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Vol. 45. Issue 6.
Pages 375-376 (August - September 2021)
Vol. 45. Issue 6.
Pages 375-376 (August - September 2021)
Scientific Letter
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SARS-CoV-2 reinfection
Reinfección por SARS-CoV-2
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I. Romera
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irene.r.s@outlook.com

Corresponding author.
, K. Núñez, M. Calizaya, I. Baeza, R. Molina, J. Morillas
Servicio de Medicina Intensiva, SCIAS Hospital de Barcelona, Barcelona, Spain
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To the Editor,

Every new SARS-CoV-2 infection opens a whole new world of doubts and questions on possible reinfections and possible clinical signs.

We present the case of a 78-year-old male with diabetes mellitus type II, dyslipidemia, hyperuricemia, and a pulmonary node under periodic monitoring treated in his home with atorvastatin, alopurinol, and tamsulosin. By the end of 2020 the patient was showing signs of low-grade fever, rhinorrhea, unproductive cough, and general discomfort. No signs of ageusia, anosmia or diarrhea were found. A serologic test was run on May 15, 2020 using the enzyme-linked immunoassay ELISA for SARS-CoV-2 with the following results: IgM < 2.3 AU/mL (10−12 AU/mL), and IgG 26.67 AU /mL (10−12 AU/mL).

On October 17th, 2020 the patient started showing signs of odynophagia, diarrhea, and poor health complicated with respiratory failure 1 week later. The thoracic X-ray performed confirmed the presence of peripheral bilateral infiltrates compatible with bilateral pneumonia due to COVID-19. The blood test results revealed D-dimer levels of 741 ng/mL (0−250 ng/mL), serum ferritin levels >2000 ng/mL (25−360 ng/mL), IL-6 levels of 21.87 pg/mL (0.01−7 pg/mL), PCR levels of 130 mg/L (0−3 mg/l), procalcitonin levels of 0.21 pg/mL (0.01−0.5 pg/mL), and troponin-I levels of 44 pg/mL (0−39.2 pg/mL). The antigen and PCR tests run for SARS-CoV-2 with nasopharyngeal swabs tested positive, but the Chemiluminescent Microparticle Immuno Assay (CMIA) found no antibodies (index IgM levels of 0.13 (positive if > 1.0); index IgG levels of 0.40 (positive if > 1.4). The patients required ICU admission for ventilatory support combining non-invasive mechanical ventilation and high-flow oxygen therapy. The patient’s progression was slow, but he met no criteria for orotracheal intubation. The patient received a 5-day course of remdesivir, 2 doses of 600 mg of tocilizumab followed by methylprednisolone at 1 mg/kg/day. The patient was discharged from the ICU 12 days after admission and then received home discharge. The new serologic test performed tested positive for the following antibodies: index IgM levels of 27.63 (positive if > 1.0), and index IgG levels of 3.30 (positive if > 1.4).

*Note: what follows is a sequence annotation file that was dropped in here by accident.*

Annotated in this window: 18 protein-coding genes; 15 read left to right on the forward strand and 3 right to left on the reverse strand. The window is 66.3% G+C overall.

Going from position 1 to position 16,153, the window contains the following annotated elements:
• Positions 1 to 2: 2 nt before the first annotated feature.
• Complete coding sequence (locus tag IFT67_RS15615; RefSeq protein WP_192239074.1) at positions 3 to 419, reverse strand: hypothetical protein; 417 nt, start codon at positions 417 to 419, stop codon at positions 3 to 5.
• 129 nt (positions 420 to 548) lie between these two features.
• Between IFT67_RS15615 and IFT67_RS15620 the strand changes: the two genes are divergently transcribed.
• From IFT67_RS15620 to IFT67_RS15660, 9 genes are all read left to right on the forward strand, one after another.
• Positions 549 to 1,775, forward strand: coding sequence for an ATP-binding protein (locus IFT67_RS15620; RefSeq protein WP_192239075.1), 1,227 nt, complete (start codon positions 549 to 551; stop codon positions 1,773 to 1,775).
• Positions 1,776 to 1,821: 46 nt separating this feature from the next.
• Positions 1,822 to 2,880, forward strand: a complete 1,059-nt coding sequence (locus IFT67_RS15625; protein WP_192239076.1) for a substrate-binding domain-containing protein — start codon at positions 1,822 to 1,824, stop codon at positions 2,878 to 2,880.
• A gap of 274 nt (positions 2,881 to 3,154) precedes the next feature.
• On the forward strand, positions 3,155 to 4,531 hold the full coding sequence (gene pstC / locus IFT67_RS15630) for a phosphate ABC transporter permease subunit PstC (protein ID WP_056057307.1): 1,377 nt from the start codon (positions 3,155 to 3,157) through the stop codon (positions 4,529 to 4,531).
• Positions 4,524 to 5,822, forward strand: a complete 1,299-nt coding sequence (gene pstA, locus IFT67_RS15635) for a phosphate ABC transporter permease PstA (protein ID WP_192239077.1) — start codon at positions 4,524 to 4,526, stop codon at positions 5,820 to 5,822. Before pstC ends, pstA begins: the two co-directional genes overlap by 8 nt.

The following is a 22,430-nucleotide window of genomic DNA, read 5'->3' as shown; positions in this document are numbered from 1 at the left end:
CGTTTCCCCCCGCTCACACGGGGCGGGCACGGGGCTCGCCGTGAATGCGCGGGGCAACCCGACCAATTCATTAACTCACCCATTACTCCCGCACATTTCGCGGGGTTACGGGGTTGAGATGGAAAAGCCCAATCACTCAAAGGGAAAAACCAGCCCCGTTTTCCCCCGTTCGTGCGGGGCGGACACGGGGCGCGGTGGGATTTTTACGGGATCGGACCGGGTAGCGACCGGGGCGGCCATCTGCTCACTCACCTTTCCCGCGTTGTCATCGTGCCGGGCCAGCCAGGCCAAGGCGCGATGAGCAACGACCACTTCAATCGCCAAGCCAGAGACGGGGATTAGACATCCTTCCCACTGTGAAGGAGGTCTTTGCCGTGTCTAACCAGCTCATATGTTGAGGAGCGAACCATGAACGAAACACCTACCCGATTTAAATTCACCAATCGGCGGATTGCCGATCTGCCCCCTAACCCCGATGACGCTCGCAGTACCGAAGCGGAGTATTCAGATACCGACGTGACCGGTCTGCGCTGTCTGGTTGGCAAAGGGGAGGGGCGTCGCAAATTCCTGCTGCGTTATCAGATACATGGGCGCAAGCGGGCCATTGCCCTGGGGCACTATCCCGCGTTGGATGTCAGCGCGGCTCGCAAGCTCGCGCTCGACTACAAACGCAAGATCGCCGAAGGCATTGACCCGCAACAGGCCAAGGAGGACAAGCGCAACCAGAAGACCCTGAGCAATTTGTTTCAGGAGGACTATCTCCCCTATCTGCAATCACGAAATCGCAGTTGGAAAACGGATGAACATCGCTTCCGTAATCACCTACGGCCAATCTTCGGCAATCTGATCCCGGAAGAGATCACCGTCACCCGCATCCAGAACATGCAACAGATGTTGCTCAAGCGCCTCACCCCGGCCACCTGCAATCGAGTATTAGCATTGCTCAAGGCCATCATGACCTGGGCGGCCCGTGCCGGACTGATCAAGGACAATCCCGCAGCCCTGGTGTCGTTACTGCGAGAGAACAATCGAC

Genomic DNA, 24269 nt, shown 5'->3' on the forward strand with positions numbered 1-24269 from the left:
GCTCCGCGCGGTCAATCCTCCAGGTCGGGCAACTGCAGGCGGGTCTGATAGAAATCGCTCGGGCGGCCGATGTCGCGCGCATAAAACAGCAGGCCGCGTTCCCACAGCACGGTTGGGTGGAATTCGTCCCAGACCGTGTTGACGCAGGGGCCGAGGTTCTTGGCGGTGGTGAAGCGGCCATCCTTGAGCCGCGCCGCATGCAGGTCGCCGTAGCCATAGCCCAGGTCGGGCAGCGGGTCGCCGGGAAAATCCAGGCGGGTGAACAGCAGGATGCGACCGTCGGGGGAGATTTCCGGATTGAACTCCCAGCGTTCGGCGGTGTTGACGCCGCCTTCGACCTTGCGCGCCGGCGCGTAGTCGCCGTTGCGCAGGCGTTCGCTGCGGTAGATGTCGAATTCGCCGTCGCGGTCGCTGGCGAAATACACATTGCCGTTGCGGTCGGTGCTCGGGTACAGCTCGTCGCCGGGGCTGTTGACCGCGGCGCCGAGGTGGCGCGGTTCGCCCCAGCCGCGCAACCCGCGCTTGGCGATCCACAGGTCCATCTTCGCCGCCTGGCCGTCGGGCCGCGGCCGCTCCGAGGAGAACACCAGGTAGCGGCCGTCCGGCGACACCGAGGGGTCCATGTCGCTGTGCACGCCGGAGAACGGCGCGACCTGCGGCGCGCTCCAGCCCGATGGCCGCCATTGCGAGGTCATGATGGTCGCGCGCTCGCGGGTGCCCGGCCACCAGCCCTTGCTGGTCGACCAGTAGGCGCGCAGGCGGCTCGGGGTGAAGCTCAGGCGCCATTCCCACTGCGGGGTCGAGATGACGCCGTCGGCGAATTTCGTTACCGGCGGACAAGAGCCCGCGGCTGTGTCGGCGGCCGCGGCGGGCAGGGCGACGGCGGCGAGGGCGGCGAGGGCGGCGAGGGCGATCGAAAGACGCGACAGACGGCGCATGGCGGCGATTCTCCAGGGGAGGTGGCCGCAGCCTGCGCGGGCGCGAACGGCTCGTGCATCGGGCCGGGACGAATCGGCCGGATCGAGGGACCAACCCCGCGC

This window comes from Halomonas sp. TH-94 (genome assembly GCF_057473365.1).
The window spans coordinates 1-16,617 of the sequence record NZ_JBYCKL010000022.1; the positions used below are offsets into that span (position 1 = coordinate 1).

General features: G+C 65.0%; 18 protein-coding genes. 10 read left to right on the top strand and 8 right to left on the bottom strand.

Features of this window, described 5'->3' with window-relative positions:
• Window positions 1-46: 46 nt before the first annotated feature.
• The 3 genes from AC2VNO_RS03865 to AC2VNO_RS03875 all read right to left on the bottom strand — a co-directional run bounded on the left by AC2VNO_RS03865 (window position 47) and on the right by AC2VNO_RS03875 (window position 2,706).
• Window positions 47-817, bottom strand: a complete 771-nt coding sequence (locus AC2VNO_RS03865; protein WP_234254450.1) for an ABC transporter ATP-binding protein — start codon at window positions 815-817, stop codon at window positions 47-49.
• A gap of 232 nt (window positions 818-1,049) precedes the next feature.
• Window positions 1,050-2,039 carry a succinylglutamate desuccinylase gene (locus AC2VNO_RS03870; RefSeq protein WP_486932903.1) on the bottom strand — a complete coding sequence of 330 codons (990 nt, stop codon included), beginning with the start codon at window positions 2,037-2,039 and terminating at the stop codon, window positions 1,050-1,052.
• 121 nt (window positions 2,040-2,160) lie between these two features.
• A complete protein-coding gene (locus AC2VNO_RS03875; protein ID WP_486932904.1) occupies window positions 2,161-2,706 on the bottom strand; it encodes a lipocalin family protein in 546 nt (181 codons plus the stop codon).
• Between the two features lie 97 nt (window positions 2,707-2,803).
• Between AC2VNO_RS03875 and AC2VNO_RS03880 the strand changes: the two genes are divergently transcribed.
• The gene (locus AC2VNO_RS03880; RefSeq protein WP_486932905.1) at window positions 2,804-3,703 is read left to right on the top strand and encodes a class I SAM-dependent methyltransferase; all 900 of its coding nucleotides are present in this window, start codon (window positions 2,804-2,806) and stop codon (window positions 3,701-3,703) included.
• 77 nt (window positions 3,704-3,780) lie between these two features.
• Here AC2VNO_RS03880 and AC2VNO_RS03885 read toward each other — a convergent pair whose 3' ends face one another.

We still have much to learn about SARS-CoV-2 reinfections. As a matter of fact, we don’t even have an established definition. The medical literature includes case reports and the experience of different centers across the world with series showing rates of reinfection that go from 3% to 31%.1 Most studies define reinfection as the findings of viral RNA after testing negative to 2 PCR consecutive tests. This definition implies not knowing what the level of protection against the virus from the immune system really is; what is the duration of prophylactic immunity; and how difficult it is to distinguish the detection of nonviable virus from viral reactivation and from reinfection by a different variant of the virus.